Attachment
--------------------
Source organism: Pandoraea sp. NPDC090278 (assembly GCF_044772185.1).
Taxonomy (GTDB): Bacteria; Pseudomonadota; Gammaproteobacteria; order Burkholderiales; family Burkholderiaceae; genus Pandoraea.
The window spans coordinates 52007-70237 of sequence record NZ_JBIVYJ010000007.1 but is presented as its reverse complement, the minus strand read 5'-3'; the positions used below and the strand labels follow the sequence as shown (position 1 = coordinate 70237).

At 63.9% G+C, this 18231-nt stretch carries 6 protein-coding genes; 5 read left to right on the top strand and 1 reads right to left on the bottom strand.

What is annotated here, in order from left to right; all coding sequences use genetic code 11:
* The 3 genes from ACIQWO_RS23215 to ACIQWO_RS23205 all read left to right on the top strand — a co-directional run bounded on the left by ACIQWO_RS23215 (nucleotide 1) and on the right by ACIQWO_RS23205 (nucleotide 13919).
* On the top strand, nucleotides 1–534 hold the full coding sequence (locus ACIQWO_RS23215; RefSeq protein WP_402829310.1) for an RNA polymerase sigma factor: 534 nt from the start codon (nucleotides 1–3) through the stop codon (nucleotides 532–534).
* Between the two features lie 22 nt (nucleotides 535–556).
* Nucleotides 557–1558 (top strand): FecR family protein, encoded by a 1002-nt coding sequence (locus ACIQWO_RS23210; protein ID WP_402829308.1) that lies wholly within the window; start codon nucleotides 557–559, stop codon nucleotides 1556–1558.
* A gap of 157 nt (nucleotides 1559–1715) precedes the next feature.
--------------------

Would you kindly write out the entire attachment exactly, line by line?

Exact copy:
Source organism: Pandoraea sp. NPDC090278 (assembly GCF_044772185.1).
Taxonomy (GTDB): Bacteria; Pseudomonadota; Gammaproteobacteria; order Burkholderiales; family Burkholderiaceae; genus Pandoraea.
The window spans coordinates 52007-70237 of sequence record NZ_JBIVYJ010000007.1 but is presented as its reverse complement, the minus strand read 5'-3'; the positions used below and the strand labels follow the sequence as shown (position 1 = coordinate 70237).

At 63.9% G+C, this 18231-nt stretch carries 6 protein-coding genes; 5 read left to right on the top strand and 1 reads right to left on the bottom strand.

What is annotated here, in order from left to right; all coding sequences use genetic code 11:
* The 3 genes from ACIQWO_RS23215 to ACIQWO_RS23205 all read left to right on the top strand — a co-directional run bounded on the left by ACIQWO_RS23215 (nucleotide 1) and on the right by ACIQWO_RS23205 (nucleotide 13919).
* On the top strand, nucleotides 1–534 hold the full coding sequence (locus ACIQWO_RS23215; RefSeq protein WP_402829310.1) for an RNA polymerase sigma factor: 534 nt from the start codon (nucleotides 1–3) through the stop codon (nucleotides 532–534).
* Between the two features lie 22 nt (nucleotides 535–556).
* Nucleotides 557–1558 (top strand): FecR family protein, encoded by a 1002-nt coding sequence (locus ACIQWO_RS23210; protein ID WP_402829308.1) that lies wholly within the window; start codon nucleotides 557–559, stop codon nucleotides 1556–1558.
* A gap of 157 nt (nucleotides 1559–1715) precedes the next feature.